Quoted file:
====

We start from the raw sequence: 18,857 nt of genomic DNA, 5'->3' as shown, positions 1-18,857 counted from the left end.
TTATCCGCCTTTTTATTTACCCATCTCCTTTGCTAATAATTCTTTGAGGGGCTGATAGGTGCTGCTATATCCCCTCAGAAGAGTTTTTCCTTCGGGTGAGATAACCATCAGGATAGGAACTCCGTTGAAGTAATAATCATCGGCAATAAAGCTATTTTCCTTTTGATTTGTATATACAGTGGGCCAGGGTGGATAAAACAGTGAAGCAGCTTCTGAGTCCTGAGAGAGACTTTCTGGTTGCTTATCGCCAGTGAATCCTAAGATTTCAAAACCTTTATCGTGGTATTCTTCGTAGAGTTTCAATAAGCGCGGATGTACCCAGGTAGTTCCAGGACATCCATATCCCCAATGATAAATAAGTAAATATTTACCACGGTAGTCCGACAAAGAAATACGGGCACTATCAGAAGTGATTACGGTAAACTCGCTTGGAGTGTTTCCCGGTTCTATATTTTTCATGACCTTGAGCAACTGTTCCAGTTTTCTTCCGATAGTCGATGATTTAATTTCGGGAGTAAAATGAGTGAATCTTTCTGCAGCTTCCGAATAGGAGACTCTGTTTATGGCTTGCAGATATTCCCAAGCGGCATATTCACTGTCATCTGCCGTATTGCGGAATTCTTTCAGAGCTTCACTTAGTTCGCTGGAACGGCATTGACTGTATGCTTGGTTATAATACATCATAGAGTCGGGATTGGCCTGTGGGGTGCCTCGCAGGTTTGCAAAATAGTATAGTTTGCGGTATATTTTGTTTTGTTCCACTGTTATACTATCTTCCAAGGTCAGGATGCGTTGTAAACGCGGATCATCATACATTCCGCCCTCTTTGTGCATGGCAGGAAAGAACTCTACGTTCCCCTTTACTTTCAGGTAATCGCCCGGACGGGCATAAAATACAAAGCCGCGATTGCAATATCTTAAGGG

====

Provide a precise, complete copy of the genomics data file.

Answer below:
We start from the raw sequence: 18,857 nt of genomic DNA, 5'->3' as shown, positions 1-18,857 counted from the left end.
TTATCCGCCTTTTTATTTACCCATCTCCTTTGCTAATAATTCTTTGAGGGGCTGATAGGTGCTGCTATATCCCCTCAGAAGAGTTTTTCCTTCGGGTGAGATAACCATCAGGATAGGAACTCCGTTGAAGTAATAATCATCGGCAATAAAGCTATTTTCCTTTTGATTTGTATATACAGTGGGCCAGGGTGGATAAAACAGTGAAGCAGCTTCTGAGTCCTGAGAGAGACTTTCTGGTTGCTTATCGCCAGTGAATCCTAAGATTTCAAAACCTTTATCGTGGTATTCTTCGTAGAGTTTCAATAAGCGCGGATGTACCCAGGTAGTTCCAGGACATCCATATCCCCAATGATAAATAAGTAAATATTTACCACGGTAGTCCGACAAAGAAATACGGGCACTATCAGAAGTGATTACGGTAAACTCGCTTGGAGTGTTTCCCGGTTCTATATTTTTCATGACCTTGAGCAACTGTTCCAGTTTTCTTCCGATAGTCGATGATTTAATTTCGGGAGTAAAATGAGTGAATCTTTCTGCAGCTTCCGAATAGGAGACTCTGTTTATGGCTTGCAGATATTCCCAAGCGGCATATTCACTGTCATCTGCCGTATTGCGGAATTCTTTCAGAGCTTCACTTAGTTCGCTGGAACGGCATTGACTGTATGCTTGGTTATAATACATCATAGAGTCGGGATTGGCCTGTGGGGTGCCTCGCAGGTTTGCAAAATAGTATAGTTTGCGGTATATTTTGTTTTGTTCCACTGTTATACTATCTTCCAAGGTCAGGATGCGTTGTAAACGCGGATCATCATACATTCCGCCCTCTTTGTGCATGGCAGGAAAGAACTCTACGTTCCCCTTTACTTTCAGGTAATCGCCCGGACGGGCATAAAATACAAAGCCGCGATTGCAATATCTTAAGGG